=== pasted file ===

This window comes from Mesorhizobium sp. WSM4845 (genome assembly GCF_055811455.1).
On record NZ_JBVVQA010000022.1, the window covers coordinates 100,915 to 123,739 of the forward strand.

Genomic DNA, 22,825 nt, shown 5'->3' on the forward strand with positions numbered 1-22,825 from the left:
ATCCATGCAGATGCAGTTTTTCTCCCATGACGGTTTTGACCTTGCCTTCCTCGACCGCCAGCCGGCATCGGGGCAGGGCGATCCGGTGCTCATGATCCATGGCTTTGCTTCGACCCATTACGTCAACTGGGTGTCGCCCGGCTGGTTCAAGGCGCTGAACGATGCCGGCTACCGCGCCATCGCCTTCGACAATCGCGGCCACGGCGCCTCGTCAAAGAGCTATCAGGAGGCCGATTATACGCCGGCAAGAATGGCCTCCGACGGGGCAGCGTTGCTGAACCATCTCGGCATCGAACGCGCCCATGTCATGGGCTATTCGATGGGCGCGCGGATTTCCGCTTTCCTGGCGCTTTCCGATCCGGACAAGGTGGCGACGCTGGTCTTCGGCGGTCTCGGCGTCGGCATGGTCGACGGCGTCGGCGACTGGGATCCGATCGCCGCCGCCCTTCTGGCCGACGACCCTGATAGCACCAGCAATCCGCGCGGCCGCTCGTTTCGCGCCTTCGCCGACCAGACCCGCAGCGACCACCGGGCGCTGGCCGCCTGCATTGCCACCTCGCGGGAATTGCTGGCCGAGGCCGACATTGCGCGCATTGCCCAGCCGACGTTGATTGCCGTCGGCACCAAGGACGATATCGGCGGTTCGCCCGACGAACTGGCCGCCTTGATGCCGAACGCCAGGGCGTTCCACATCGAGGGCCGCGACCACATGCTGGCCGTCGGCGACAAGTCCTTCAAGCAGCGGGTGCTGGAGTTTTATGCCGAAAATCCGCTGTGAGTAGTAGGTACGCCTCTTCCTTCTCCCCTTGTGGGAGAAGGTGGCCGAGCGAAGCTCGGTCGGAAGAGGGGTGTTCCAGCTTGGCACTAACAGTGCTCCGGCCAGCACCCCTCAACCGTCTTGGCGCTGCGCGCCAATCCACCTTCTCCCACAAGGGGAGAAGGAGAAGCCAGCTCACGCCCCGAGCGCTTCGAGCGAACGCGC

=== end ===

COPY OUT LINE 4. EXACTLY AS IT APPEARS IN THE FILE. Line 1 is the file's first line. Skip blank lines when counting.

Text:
ATCCATGCAGATGCAGTTTTTCTCCCATGACGGTTTTGACCTTGCCTTCCTCGACCGCCAGCCGGCATCGGGGCAGGGCGATCCGGTGCTCATGATCCATGGCTTTGCTTCGACCCATTACGTCAACTGGGTGTCGCCCGGCTGGTTCAAGGCGCTGAACGATGCCGGCTACCGCGCCATCGCCTTCGACAATCGCGGCCACGGCGCCTCGTCAAAGAGCTATCAGGAGGCCGATTATACGCCGGCAAGAATGGCCTCCGACGGGGCAGCGTTGCTGAACCATCTCGGCATCGAACGCGCCCATGTCATGGGCTATTCGATGGGCGCGCGGATTTCCGCTTTCCTGGCGCTTTCCGATCCGGACAAGGTGGCGACGCTGGTCTTCGGCGGTCTCGGCGTCGGCATGGTCGACGGCGTCGGCGACTGGGATCCGATCGCCGCCGCCCTTCTGGCCGACGACCCTGATAGCACCAGCAATCCGCGCGGCCGCTCGTTTCGCGCCTTCGCCGACCAGACCCGCAGCGACCACCGGGCGCTGGCCGCCTGCATTGCCACCTCGCGGGAATTGCTGGCCGAGGCCGACATTGCGCGCATTGCCCAGCCGACGTTGATTGCCGTCGGCACCAAGGACGATATCGGCGGTTCGCCCGACGAACTGGCCGCCTTGATGCCGAACGCCAGGGCGTTCCACATCGAGGGCCGCGACCACATGCTGGCCGTCGGCGACAAGTCCTTCAAGCAGCGGGTGCTGGAGTTTTATGCCGAAAATCCGCTGTGAGTAGTAGGTACGCCTCTTCCTTCTCCCCTTGTGGGAGAAGGTGGCCGAGCGAAGCTCGGTCGGAAGAGGGGTGTTCCAGCTTGGCACTAACAGTGCTCCGGCCAGCACCCCTCAACCGTCTTGGCGCTGCGCGCCAATCCACCTTCTCCCACAAGGGGAGAAGGAGAAGCCAGCTCACGCCCCGAGCGCTTCGAGCGAACGCGC